One of the big issues in all Buddhist art is this idea of “underdrawing”: a correct thangka should be proportionally correct. If you go back 1,000 years, the same issues underlie all of these other works that are on view: it gets to the idea of how does one make an image powerful? Rigdol is adhering to this sort of structured doctrine, and so the grid and ordered formality, is linked to that. Yet at the same time, he tries to make the image very precious as a way of expressing enlightenment: the Buddha was, of course, beautiful and so a beautifully executed and carefully done work is an expression of enlightenment. He’s playing with these ideas, and at the same moment, as you pointed out, he’s fractured the entire space. Because the image doesn’t have eyes, the viewer can’t venerate this deity. Instead it becomes Tenzing Rigdol’s own personal expression, which is really quite a modern concept. The whole idea that an individual could, in a sense, be so bold as to have a personal interpretation of a Bodhisattva, or Avalokiteshvara—or to deny the divine presence is a very radical indeed. With Rigdol, he’s very much problematizing the whole idea of how one understands an image today.

LL: The juxtaposition of contemporary and pre-modern work seems to be a growing theme, at least in the Asian Art Department. Is there something about Buddhist art that makes this juxtaposition particularly effective?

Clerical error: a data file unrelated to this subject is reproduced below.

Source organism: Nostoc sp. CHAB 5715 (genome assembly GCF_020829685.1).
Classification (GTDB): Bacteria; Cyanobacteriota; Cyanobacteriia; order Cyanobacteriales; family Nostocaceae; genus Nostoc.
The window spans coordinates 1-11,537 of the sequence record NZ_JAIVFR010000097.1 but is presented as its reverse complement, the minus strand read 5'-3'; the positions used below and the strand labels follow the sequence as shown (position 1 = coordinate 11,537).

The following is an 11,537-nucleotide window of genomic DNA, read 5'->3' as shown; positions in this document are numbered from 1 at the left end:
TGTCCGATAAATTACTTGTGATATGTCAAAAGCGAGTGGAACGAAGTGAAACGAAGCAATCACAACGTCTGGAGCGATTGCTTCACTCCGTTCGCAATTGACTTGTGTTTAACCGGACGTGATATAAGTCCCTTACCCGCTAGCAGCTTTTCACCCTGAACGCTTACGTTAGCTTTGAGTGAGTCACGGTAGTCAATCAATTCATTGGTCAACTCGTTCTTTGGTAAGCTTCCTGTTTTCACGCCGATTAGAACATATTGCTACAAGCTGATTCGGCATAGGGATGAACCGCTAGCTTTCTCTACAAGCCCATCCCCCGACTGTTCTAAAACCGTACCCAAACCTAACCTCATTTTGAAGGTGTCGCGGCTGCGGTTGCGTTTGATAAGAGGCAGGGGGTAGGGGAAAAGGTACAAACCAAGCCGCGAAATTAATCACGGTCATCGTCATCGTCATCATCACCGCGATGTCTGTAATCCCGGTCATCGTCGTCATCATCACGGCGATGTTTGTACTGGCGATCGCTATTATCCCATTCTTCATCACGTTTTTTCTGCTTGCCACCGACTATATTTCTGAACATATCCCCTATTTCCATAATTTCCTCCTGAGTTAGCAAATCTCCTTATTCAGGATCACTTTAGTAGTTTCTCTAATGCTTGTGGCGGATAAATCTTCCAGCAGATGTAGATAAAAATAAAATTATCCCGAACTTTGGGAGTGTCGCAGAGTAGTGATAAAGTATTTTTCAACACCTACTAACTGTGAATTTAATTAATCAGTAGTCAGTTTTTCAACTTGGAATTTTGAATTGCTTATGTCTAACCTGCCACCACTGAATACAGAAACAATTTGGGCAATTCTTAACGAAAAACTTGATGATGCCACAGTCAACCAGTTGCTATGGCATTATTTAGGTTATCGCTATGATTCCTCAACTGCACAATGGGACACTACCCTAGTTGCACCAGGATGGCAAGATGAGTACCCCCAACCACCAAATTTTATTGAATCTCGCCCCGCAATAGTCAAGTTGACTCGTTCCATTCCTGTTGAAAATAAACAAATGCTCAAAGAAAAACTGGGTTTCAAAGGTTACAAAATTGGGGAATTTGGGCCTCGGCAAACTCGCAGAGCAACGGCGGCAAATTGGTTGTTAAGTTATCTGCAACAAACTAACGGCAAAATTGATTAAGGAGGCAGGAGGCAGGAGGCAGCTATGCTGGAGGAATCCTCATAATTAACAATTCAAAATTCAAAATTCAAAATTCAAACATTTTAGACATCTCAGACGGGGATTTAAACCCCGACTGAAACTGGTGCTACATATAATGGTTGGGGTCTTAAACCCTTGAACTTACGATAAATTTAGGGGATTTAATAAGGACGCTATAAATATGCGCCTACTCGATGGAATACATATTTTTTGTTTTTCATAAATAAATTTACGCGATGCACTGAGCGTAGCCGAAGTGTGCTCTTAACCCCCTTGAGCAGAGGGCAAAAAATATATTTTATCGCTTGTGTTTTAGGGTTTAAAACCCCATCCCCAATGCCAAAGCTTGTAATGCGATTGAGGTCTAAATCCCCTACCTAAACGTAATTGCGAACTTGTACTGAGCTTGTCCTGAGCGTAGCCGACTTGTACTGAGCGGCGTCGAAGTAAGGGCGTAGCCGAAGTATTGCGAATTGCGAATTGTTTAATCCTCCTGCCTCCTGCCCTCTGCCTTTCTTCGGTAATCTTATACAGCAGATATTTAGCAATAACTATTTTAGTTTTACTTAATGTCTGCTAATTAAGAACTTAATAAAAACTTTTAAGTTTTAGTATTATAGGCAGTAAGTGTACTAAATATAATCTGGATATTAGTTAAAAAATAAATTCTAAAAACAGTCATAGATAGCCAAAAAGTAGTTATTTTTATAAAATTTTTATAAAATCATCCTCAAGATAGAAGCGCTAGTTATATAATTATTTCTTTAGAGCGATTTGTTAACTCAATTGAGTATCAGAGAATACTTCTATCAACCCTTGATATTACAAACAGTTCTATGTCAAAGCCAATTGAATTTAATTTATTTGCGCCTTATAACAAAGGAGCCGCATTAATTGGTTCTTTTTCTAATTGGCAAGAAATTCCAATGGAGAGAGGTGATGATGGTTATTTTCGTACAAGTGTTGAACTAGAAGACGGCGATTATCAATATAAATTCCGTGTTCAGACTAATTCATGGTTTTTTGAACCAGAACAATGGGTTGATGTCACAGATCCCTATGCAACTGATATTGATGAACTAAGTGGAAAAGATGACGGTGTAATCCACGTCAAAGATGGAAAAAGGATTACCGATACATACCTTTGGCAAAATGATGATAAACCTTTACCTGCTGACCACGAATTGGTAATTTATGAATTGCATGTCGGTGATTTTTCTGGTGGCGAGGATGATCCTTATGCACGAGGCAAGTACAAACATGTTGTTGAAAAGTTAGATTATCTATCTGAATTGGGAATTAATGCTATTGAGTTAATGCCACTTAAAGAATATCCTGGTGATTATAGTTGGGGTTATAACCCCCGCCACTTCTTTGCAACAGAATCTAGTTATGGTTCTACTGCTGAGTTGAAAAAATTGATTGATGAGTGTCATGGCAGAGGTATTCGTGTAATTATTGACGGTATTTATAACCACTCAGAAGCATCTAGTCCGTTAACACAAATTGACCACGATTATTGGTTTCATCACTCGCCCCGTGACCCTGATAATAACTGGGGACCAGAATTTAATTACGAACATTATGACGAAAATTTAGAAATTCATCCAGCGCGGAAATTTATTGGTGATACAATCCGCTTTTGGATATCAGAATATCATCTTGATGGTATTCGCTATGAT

KB: Certainly the juxtaposition of modern and ancient is a tricky and elusive, but here I think it is interesting because the artists are playing with ideas that are fundamentally ancient, and yet at the same time have meaning for a current audience. From a Tibetan Buddhist view, there is an idea that the past and future are constructs: the past is about clinging to your ego, the future is your own illusory projection. And therefore, even if you look at something that’s 1,000 years old, you’re really only seeing it now, at this moment, and so it is contemporary. Especially if you think about the core religious goals of Buddhism, time exists only in the present and objects are only relevant, as they are understood at this moment. And so all the works on view here are in this sense contemporary.

That said, I don’t think you can just juxtapose modern and contemporary willy-nilly. There’s a danger, a tension, between the artist’s intention and how the audience views the work. For Gonkar, he takes an image and he says, “Well, when is the Buddha not the Buddha, and shouldn’t I be able to use the form of the Buddha as a canvas to express anything I want to express?”—a perfectly valid perspective. Still as a scholar of Buddhist art (and as a 20th-century person), of course, I read it as a Buddha. I bring all that baggage, whether it’s Gonkar’s intention or not. This leads to an interesting tug-of-war between what the artist might want to express and how we’re set to read it. I think the Buddha image is especially evocative in that way.

Interview conducted on February 27, 2014. Portrait courtesy of The Metropolitan Museum of Art.

Explore on Artsy: “Tibet and India: Buddhist Traditions and Transformations,”now on view through June 8, 2014 at The Metropolitan Museum of Art, New York.